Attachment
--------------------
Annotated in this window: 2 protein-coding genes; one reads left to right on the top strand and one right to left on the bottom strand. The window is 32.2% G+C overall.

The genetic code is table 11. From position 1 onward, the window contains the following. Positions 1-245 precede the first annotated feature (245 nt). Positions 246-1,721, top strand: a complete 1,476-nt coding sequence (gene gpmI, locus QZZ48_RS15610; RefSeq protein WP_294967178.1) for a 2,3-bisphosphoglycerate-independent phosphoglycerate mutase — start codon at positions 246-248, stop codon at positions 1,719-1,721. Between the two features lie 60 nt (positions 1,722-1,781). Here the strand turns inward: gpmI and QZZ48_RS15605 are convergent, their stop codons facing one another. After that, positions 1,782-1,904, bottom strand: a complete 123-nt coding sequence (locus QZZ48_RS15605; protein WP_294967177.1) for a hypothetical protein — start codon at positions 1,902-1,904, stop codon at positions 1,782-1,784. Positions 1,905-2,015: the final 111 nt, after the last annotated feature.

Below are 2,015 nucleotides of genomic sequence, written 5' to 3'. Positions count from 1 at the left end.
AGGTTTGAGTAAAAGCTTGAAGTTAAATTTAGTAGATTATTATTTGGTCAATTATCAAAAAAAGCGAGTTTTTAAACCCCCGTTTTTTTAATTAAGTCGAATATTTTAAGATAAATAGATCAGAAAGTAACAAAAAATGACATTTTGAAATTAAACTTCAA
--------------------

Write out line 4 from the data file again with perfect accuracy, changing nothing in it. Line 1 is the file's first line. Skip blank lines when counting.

AGGTTTGAGTAAAAGCTTGAAGTTAAATTTAGTAGATTATTATTTGGTCAATTATCAAAAAAAGCGAGTTTTTAAACCCCCGTTTTTTTAATTAAGTCGAATATTTTAAGATAAATAGATCAGAAAGTAACAAAAAATGACATTTTGAAATTAAACTTCAA